One mom is not happy with Banana Boat after she claims its aerosol sunscreen left her child with second-degree burns.
Rebecca Cannon of Botwood, Newfoundland, explains that she used Banana Boat's SPF 50 Broad Spectrum Kids Sunscreen prior to taking her 14-month-old daughter Kyla outside. She knew that Kyla should be using baby sunscreen, but Cannon didn't have any with her and figured that some form of sun protection would be better than nothing.
"As the day went on, she got a little redder and redder and the next morning she woke up and was swollen, she was bright red, there were blisters starting to pop up," Cannon told CBC News in Canada. She added that Kyla's 3-year-old nephew used the adult sunscreen as well, among other children with them that day, but Kyla was the only one who experienced a reaction. Cannon said she immediately took her daughter to a doctor, who told her that Kyla had second-degree burns.
"He said in some babies, there has been other cases of burns caused by [sunscreen]," she told CBC News. Cannon added that her doctor explained it was possible that the redness, blistering and swelling were a result of a severe allergic reaction to the sunscreen.
Cannon has since shared her story and new coverage of other incidents to Facebook to serve as a warning for other moms about using aerosol sunscreen.
"Since coming home, [I] have found a disturbing amount of cases like ours. I don't know why it's not removed from the shelves," she wrote, adding that she has spoken to Banana Boat and they offered her a reimbursement for the product.
GoodHousekeeping.com reached out to Edgewell Personal Care, the makers of Banana Boat sunscreen, and received the following statement:
"We take all of our consumer's concerns seriously and investigate all cases when we are ed. We work diligently to provide high-quality Banana Boat sun protection products and we are greatly concerned when any person encounters a reaction using our products. We have spoken with the consumer and asked for the product so that our quality assurance team can look into this further. Without examining the product, it is difficult to determine what may have caused the problem as described. Like all products available in Canada, all Banana Boat products in the United States also undergo rigorous testing to ensure they are appropriately labeled and meet all relevant health regulations, including SPF tests."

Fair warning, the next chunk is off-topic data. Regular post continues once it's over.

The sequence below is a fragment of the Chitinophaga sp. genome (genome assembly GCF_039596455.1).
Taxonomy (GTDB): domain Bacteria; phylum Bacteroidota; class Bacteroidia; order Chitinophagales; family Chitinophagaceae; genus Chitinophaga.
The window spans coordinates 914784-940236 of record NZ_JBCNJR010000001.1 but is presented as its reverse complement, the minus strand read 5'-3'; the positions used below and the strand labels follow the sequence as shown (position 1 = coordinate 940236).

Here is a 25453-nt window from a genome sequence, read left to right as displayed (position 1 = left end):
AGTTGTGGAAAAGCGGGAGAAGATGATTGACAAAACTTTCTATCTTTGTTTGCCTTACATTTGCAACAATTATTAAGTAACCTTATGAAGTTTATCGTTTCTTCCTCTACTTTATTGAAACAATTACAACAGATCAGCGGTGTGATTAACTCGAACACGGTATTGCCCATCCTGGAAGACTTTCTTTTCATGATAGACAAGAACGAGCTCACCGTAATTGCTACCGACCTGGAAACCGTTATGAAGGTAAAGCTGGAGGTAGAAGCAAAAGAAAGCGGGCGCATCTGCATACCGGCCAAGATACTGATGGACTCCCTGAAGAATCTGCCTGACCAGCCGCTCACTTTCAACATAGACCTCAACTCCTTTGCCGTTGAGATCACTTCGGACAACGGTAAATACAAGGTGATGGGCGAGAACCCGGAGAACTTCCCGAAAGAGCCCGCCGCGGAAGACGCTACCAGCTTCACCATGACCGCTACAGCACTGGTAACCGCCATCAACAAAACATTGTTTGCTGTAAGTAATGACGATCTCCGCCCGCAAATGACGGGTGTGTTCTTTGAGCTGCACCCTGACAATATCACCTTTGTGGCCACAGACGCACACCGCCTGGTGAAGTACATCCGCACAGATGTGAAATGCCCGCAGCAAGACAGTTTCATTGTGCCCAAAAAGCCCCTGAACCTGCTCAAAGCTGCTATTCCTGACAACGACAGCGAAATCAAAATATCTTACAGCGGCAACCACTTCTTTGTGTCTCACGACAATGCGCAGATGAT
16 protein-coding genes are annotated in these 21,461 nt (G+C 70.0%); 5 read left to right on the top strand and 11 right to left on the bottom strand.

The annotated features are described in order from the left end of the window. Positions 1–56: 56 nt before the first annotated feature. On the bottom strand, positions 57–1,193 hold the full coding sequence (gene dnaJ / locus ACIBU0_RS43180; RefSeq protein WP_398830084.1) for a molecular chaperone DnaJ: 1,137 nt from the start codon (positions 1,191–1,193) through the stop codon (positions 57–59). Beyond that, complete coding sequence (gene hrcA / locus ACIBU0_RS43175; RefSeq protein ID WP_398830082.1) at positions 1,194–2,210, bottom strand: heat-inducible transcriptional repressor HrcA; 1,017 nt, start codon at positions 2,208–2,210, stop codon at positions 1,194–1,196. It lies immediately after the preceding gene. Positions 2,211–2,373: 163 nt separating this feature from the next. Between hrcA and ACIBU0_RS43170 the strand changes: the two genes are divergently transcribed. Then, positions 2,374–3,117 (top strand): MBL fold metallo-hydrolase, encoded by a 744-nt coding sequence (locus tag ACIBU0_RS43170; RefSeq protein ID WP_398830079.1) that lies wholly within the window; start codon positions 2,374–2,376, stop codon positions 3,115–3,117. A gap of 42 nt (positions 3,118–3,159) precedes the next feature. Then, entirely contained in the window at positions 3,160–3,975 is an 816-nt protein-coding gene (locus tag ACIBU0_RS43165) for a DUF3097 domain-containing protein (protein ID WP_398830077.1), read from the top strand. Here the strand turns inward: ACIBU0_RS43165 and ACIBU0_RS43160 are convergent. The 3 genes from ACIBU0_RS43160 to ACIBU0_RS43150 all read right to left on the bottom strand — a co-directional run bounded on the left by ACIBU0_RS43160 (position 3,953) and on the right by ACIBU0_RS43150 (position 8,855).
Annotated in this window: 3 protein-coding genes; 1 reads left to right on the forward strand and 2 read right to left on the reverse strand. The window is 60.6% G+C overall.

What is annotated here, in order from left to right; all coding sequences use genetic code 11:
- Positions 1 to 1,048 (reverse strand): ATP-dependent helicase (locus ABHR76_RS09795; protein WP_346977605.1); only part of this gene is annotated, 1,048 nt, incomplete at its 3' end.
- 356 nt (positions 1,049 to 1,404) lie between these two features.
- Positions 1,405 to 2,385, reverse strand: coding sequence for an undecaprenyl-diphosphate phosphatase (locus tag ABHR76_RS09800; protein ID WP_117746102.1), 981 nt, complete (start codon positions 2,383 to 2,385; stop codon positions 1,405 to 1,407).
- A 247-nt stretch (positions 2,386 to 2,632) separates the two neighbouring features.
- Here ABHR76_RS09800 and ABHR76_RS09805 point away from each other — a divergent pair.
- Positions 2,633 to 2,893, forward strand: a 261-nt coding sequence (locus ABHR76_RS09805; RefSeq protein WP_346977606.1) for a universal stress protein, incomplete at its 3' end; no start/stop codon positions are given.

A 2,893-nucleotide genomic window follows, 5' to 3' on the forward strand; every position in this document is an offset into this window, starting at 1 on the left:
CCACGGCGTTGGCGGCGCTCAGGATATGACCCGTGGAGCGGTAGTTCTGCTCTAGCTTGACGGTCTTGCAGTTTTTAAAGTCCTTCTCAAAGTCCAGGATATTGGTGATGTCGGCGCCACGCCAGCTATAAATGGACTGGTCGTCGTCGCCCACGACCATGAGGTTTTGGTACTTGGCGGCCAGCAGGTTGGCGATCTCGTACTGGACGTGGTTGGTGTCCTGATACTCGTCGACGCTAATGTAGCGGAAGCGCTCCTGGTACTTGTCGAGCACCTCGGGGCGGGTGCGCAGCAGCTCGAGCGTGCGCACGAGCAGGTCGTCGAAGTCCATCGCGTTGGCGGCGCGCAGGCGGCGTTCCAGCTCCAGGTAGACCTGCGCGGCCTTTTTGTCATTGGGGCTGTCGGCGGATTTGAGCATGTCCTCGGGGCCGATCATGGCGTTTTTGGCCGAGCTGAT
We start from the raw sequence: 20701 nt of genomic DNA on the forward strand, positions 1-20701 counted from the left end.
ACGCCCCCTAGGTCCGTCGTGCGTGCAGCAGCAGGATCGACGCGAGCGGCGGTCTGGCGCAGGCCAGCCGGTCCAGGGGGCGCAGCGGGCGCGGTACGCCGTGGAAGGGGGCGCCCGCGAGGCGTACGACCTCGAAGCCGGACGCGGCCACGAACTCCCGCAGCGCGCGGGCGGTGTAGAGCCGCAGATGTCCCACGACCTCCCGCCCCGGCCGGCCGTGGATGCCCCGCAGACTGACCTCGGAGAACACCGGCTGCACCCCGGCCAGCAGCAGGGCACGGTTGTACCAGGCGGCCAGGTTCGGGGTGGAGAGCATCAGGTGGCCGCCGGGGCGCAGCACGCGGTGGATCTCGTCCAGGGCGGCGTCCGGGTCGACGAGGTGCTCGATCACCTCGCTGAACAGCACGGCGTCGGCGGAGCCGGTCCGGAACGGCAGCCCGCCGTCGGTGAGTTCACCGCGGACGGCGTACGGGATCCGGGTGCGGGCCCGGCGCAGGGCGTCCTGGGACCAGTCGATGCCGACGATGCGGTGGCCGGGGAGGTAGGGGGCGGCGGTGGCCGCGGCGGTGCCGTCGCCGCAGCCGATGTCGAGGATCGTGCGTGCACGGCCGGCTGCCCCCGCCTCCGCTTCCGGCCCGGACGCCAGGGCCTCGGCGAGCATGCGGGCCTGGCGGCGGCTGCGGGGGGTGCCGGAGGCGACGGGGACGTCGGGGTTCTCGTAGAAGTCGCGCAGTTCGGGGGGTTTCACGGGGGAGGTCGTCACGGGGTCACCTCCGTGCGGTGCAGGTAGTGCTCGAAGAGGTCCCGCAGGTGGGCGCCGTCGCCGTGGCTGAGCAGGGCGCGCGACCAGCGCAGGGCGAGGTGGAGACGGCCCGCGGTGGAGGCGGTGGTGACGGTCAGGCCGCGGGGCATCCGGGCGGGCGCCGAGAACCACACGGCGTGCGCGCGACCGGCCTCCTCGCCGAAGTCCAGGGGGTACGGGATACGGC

"Allergic reactions [include] swelling, redness and irritation — not second-degree burns. On the back of the kids' sunscreen bottle [sic] it said it was safe for kids of all ages except for under the age of six months old, so there is no way it should have done that to her," Cannon told GoodHousekeeping.com.
"The best defense from the sun is to seek shade between the hours of 10 a.m. and 2 p.m. and to cover up by wearing hats, sunglasses and protective clothing," says Birnur Aral, Ph.D., Director of the Health, Beauty and Environmental Sciences Lab at the Good Housekeeping Institute. "Sunscreen should be the secondary mode of defense." (To determine the best formula for your child, it's best to speak to your pediatrician prior to use.)
This post has been updated to include a comment from Cannon to GoodHousekeeping.com.